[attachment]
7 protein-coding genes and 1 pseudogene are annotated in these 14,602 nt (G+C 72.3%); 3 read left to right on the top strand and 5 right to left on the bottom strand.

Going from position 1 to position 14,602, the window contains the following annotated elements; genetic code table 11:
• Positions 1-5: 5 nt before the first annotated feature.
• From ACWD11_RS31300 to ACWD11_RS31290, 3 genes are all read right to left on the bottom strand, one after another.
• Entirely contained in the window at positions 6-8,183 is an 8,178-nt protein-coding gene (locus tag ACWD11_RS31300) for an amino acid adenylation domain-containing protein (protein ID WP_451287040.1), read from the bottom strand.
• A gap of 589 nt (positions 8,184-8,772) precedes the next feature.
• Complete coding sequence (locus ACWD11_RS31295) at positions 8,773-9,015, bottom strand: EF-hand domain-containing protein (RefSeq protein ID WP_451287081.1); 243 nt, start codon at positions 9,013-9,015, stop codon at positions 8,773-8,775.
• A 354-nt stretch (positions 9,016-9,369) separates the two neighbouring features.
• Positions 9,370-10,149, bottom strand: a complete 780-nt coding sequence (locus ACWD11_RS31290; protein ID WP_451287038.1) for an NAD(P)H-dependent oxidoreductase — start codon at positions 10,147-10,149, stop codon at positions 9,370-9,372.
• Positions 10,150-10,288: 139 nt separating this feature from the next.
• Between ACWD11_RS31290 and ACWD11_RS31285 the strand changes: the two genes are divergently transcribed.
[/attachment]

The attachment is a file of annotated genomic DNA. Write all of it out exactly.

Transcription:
7 protein-coding genes and 1 pseudogene are annotated in these 14,602 nt (G+C 72.3%); 3 read left to right on the top strand and 5 right to left on the bottom strand.

Going from position 1 to position 14,602, the window contains the following annotated elements; genetic code table 11:
• Positions 1-5: 5 nt before the first annotated feature.
• From ACWD11_RS31300 to ACWD11_RS31290, 3 genes are all read right to left on the bottom strand, one after another.
• Entirely contained in the window at positions 6-8,183 is an 8,178-nt protein-coding gene (locus tag ACWD11_RS31300) for an amino acid adenylation domain-containing protein (protein ID WP_451287040.1), read from the bottom strand.
• A gap of 589 nt (positions 8,184-8,772) precedes the next feature.
• Complete coding sequence (locus ACWD11_RS31295) at positions 8,773-9,015, bottom strand: EF-hand domain-containing protein (RefSeq protein ID WP_451287081.1); 243 nt, start codon at positions 9,013-9,015, stop codon at positions 8,773-8,775.
• A 354-nt stretch (positions 9,016-9,369) separates the two neighbouring features.
• Positions 9,370-10,149, bottom strand: a complete 780-nt coding sequence (locus ACWD11_RS31290; protein ID WP_451287038.1) for an NAD(P)H-dependent oxidoreductase — start codon at positions 10,147-10,149, stop codon at positions 9,370-9,372.
• Positions 10,150-10,288: 139 nt separating this feature from the next.
• Between ACWD11_RS31290 and ACWD11_RS31285 the strand changes: the two genes are divergently transcribed.